Technology

Satellites find sustainable energy in cities

 By Benjamin Plackett

New research from a German university shows that most cities are sitting on a decent amount of thermal energy, caused by the very existence of the city itself. In cities, temperatures are usually higher than their rural surroundings. This comes from population density, surface sealing, heat emitted by buildings, industry, and transport and a lack vegetation. This phenomenon is well known to affect the atmosphere of the city, but perhaps less known is that it also heats up the ground below city’s surface. While these temperature pockets have their disadvantages, they also have the potential for energy supply—and by virtue of their location close to the source of demand, the supply chain could be fairly simple…

 

(Imagine by www.carbonbrief.org)

Cities are generally warmer than the countryside that surrounds them. The density of people, vehicles and buildings gives off warmth, which contributes to this urban heat island effect.

According the the Environmental Protection Agency in the United States, cities with more than one million residents are usually between 1.8–5.4°F (1–3°C) warmer, but the difference can reach 22°F (12°C) in the evening when the pattern is more pronounced.

Engineers at the Karlsruhe Institute of Technology in Germany wanted to know if cities create enough heat to warm the earth below their foundations—and if so, is the effect great enough to explore as a source of energy? “The idea just came to me,” says one of the researchers Philipp Blum, “Why not use satellites to help imagine the surface below?”

In a research paper published recently in the journal, Environmental Science & Technology,Blum and his colleagues outlined their findings, which indeed suggest urban areas warm the groundwater enough to consider geothermal energy as a localized source of power for those cities.

The researchers used infrared scanners on satellites that pass over Europe twice a day to get surface temperature readings, which they use to infer the temperature below ground. They gathered data on four cities; Berlin, Munich, Cologne, and Karlsruhe. “We estimate our measurements to have an error rate of 0.9 Calvin degrees,” says Blum, “We can consider this a success.”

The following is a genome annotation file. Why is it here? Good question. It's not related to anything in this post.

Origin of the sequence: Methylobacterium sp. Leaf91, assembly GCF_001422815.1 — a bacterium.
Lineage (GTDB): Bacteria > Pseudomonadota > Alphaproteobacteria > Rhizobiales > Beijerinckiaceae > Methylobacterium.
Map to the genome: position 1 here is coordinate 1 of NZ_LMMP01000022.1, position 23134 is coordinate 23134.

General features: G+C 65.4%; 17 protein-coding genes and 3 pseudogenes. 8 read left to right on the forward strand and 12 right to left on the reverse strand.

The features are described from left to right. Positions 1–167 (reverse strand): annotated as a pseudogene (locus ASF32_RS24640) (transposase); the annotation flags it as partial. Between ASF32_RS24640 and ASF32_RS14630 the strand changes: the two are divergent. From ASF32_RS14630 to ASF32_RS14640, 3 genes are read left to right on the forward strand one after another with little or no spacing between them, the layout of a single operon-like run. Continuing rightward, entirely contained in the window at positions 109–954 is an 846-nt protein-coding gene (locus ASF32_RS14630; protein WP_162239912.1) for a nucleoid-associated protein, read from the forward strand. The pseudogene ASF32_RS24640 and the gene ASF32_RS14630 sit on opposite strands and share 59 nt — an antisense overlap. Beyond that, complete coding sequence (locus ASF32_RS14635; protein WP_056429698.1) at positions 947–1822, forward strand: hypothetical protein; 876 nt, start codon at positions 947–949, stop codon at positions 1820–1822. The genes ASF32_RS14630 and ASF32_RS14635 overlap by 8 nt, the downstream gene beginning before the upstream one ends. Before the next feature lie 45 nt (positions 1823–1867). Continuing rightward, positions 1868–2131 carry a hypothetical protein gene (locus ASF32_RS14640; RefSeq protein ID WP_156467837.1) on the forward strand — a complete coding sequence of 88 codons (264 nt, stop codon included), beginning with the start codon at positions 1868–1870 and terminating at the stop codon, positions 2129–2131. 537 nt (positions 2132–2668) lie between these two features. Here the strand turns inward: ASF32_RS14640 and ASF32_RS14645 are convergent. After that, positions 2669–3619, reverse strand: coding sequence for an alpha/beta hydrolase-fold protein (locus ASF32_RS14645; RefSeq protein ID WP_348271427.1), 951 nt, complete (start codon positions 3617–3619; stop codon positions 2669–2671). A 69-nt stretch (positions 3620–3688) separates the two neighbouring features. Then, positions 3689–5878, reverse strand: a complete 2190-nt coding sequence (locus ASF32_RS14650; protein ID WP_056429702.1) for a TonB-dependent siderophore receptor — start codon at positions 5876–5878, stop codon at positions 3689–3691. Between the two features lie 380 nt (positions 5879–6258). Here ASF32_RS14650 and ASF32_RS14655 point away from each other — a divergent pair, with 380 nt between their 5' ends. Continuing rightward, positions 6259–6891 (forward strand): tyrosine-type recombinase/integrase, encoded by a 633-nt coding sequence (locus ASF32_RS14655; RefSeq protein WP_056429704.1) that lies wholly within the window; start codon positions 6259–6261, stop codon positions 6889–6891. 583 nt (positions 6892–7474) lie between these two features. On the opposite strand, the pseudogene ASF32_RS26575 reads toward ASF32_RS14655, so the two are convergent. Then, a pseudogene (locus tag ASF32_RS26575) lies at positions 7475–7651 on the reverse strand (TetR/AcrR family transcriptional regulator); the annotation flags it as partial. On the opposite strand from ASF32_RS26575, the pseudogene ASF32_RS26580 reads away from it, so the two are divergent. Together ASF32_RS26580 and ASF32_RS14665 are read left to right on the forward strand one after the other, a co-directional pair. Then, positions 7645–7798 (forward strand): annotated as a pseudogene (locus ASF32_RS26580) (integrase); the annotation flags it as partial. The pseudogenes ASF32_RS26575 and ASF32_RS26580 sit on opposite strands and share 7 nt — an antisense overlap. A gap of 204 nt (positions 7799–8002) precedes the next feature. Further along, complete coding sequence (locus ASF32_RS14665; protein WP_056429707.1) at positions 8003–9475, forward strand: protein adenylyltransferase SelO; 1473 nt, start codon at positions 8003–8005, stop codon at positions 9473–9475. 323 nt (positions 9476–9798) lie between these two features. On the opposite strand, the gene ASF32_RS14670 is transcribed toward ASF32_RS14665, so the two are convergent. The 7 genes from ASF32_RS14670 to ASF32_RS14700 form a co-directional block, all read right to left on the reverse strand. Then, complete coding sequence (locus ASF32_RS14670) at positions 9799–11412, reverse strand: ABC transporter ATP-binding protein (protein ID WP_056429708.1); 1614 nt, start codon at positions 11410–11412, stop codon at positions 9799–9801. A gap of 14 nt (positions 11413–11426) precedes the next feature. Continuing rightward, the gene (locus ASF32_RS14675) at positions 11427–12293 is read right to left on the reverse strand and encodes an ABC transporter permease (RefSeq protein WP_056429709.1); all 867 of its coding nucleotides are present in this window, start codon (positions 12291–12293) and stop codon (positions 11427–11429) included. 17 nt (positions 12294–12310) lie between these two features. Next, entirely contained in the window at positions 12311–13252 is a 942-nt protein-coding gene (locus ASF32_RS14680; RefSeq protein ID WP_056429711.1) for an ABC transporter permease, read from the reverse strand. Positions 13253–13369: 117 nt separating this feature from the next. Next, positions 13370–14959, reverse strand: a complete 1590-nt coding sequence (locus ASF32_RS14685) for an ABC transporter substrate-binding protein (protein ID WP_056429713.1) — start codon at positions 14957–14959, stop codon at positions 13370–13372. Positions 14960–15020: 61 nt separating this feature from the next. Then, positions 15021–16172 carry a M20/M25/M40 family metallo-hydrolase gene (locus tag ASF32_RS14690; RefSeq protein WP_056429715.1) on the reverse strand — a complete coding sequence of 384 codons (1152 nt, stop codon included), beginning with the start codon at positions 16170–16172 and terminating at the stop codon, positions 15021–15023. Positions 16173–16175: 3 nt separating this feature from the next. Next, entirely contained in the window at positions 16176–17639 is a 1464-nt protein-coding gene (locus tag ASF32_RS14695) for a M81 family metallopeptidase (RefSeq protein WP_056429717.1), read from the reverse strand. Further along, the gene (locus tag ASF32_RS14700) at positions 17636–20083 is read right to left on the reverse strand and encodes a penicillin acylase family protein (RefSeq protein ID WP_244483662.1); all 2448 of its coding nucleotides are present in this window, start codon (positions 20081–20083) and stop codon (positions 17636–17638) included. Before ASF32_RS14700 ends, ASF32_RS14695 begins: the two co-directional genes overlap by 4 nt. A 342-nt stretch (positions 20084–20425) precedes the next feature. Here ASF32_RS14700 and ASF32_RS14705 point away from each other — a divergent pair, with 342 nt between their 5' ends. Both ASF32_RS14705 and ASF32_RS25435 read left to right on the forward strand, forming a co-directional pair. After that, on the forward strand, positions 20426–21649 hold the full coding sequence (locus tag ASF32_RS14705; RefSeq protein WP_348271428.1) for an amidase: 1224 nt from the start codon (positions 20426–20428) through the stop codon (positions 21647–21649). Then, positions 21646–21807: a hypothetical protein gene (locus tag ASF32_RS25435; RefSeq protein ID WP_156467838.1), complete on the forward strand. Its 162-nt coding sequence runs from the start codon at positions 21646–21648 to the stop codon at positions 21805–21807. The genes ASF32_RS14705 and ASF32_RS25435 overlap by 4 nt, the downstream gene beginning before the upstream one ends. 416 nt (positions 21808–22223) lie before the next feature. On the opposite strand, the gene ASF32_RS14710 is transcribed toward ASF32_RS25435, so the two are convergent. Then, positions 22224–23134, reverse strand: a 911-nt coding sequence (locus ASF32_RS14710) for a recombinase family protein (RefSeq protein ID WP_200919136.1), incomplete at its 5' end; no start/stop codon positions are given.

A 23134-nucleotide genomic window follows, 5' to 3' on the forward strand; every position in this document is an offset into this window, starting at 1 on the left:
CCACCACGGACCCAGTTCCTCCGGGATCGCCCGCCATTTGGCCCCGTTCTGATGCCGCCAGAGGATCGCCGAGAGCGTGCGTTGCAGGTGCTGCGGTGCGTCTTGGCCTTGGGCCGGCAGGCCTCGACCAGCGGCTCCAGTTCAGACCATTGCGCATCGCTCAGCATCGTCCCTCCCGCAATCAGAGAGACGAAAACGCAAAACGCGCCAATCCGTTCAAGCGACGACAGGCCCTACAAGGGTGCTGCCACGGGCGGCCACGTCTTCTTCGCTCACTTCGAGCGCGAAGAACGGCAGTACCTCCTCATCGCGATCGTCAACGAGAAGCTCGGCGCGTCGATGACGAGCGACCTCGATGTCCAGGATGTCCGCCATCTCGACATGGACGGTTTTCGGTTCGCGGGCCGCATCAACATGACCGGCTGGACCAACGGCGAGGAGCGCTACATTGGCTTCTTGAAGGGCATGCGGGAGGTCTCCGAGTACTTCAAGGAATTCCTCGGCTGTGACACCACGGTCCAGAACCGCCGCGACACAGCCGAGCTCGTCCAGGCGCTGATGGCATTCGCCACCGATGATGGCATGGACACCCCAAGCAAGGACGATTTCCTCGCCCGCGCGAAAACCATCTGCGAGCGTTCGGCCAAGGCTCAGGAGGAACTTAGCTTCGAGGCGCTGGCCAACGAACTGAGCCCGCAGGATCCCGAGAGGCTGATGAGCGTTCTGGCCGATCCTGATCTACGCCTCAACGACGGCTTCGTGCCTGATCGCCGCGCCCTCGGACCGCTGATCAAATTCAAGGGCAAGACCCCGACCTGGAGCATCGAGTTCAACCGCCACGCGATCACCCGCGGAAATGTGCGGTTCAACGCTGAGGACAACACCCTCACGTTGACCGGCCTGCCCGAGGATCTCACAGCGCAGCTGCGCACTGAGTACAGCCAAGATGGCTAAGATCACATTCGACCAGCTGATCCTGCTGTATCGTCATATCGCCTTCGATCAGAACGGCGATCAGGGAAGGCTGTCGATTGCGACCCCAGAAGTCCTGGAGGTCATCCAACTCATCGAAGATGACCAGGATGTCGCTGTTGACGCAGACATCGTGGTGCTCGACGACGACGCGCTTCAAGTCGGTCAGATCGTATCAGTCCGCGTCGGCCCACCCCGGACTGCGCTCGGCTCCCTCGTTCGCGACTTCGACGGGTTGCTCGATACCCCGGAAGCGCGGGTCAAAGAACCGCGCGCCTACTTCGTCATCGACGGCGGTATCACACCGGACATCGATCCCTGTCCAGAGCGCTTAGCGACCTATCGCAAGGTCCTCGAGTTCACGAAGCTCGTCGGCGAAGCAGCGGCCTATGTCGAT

After comparing the surface heat islands measured by satellite with readings from the subterranean groundwater, Blum found that the pattern is correlated and actually more marked below the surface than at street level; 95 percent of the areas Blum scanned have a higher groundwater temperature than surface temperatures. For this reason, Blum says that satellites are practical and cost effective way to get a preliminary estimation of a city’s underground energy potential.

Unsurprisingly, the larger metropolises like Munich and Berlin have warmer groundwaters than smaller cities like Karlsruhe. “The pattern starts with populations at about 200,000,” estimates Blum, “But the bigger the city the better.”

Blum says these subterranean heat pockets can provide a real source of energy and estimates that geothermal pumps designed to take advantage of the warm groundwaters could meet as much as 32 percent of a city’s household energy demands. Though he stresses that’s a best case scenario figure.

He imagines a system where new office buildings and houses are built with pumps 100 m (328 ft) below their foundations, powered by the warm waters. “It’s a very decentralized system,” he says, “The payback time for such an investment could be about 20 years, but that’s a conservative guess.”

He adds that larger commercial buildings would see a shorter payback period, perhaps as short as five years. Assuming oil prices will bounce back in the future, Blum says this system could become more financially competitive.

Regardless, he thinks it’s worth pursuing, “This is a sustainable source because this energy will always be there,” he says. ” When you think about it, cities will only get warmer in the future.”

about the author
Benjamin Plackett
I’m a journalist based in London. I report on all things science, tech, and health for a number of different publications. My work has been published by The Daily Dot, Inside Science and CNN among others. I earned my M.A. in Journalism at New York University and my B.Sci in Biology from Imperial College, London.